Mars, water, life. That tantalizing mixture has come together again, in a paper scheduled to appear in the 8 December issue of Science. Based on a set of new, detailed images unveiled today at a NASA press conference, researchers conclude that Mars may have had broad lakes and even shallow seas at a relatively clement time in its history. Such places would likely be prime landing sites for NASA missions seeking signs of past life on Mars.
Water on Mars has been one of planetary exploration's hottest topics for the past 30 years. Researchers have presented evidence for rain-fed rivers, an ocean, and huge crater lakes, but all remain controversial. Now, planetary geologists Michael Malin and Kenneth Edgett of Malin Space Science Systems Inc. in San Diego have compiled hundreds of images from the Mars Global Surveyor spacecraft, which is currently orbiting Mars. The compilation suggests that the planet once was a very wet place indeed.
Malin and Edgett report that many martian craters--formed by cosmic collisions early in the history of the solar system--are filled with layered sediments consisting of such weak material that the wind has eroded it away in places. The sediment seems to have been deposited as early as 3.5 billion to 4 billion years ago, during a time called the Noachian--roughly the era that life got started on Earth. The most likely explanation, Malin and Edgett say, is that a thicker, warmer atmosphere than today allowed water to flow and erode the martian highlands. The same currents would have carried clay, silt, and sand into crater lakes and perhaps some shallow seas between craters. Such seas and lakes could have been excellent places for life to have developed.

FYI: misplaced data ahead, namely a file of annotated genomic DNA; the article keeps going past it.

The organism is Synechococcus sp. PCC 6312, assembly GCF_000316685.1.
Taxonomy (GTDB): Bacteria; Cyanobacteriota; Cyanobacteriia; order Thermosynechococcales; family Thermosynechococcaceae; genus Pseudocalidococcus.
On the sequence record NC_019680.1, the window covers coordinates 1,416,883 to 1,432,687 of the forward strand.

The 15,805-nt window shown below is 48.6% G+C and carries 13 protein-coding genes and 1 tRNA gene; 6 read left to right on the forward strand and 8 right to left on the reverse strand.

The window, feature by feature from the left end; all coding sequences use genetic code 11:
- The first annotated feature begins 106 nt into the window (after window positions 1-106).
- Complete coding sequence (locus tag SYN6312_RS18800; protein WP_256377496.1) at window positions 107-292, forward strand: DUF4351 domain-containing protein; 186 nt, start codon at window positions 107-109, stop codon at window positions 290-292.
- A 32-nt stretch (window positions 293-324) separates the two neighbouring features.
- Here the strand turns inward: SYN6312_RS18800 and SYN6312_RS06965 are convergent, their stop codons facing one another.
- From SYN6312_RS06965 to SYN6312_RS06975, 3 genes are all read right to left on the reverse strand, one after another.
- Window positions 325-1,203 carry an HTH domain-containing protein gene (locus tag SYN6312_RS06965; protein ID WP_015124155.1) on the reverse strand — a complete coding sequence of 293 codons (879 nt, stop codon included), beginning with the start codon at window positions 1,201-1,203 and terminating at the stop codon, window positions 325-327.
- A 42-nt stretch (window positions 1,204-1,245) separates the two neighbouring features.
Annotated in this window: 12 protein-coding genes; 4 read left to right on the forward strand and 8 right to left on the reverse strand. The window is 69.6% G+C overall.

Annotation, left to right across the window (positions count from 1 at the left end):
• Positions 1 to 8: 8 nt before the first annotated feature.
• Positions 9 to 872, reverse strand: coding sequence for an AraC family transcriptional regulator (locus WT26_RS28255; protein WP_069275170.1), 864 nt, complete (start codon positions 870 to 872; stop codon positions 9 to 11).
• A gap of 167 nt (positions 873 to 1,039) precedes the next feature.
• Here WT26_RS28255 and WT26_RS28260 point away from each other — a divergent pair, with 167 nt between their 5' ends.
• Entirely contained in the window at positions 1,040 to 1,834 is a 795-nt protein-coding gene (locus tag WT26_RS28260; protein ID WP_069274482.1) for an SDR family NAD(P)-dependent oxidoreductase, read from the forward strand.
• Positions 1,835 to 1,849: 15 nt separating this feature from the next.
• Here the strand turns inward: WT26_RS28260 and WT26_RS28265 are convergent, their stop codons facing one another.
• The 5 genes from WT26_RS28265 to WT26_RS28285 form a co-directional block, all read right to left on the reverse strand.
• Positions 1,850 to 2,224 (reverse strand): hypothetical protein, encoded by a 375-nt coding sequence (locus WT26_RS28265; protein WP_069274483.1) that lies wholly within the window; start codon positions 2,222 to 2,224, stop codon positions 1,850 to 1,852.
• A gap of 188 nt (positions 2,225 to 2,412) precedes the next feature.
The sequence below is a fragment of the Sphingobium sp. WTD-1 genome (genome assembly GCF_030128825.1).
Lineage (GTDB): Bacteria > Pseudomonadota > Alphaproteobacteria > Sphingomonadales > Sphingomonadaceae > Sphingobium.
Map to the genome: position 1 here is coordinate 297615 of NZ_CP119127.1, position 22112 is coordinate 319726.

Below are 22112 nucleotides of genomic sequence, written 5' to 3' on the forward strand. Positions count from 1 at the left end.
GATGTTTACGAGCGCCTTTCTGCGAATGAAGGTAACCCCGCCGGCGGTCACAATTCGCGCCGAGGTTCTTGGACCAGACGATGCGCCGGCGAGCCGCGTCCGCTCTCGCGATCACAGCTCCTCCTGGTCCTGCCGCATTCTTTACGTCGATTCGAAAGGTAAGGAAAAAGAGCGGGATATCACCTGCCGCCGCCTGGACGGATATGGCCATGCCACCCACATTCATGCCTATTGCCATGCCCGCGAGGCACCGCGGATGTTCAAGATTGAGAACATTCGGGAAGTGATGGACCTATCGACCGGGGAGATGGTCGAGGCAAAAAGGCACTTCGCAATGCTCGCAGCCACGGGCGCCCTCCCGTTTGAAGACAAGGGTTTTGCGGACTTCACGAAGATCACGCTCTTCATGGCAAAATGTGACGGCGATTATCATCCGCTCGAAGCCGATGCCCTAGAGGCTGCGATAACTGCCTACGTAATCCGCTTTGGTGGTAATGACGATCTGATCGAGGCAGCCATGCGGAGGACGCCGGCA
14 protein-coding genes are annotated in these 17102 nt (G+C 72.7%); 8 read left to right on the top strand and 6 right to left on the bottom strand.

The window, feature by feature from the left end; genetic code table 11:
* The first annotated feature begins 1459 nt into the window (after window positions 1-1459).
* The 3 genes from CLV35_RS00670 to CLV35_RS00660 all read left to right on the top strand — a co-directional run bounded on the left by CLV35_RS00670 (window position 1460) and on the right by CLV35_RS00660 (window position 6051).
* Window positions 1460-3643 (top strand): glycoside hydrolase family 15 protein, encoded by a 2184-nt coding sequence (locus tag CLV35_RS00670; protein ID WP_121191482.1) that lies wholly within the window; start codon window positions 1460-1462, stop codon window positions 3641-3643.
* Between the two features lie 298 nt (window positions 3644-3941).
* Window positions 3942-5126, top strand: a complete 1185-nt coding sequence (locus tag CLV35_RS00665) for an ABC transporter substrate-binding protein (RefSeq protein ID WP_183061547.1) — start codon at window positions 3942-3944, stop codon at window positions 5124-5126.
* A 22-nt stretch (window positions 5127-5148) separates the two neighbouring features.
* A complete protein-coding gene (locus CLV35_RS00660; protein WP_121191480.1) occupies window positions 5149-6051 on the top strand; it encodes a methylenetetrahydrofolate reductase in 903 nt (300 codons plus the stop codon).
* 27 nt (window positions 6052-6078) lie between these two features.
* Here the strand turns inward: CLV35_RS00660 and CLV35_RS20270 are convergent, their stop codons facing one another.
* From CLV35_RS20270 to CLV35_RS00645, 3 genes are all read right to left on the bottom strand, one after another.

Because of the field's long history, "a lot of the pieces [in the paper] are not new," says Mars geologist Michael Carr of the U.S. Geological Survey. But the study "brings all these bits and pieces together with much better support for layered deposits and makes a good story out of it," he says. However, it will be a controversial story, predicts James Head of Brown University in Providence, Rhode Island. That's because there are many processes that produce sedimentary deposits, ranging from water and wind erosion to volcanic eruptions and meteorite impacts. "Sediments don't necessarily mean water," Head says.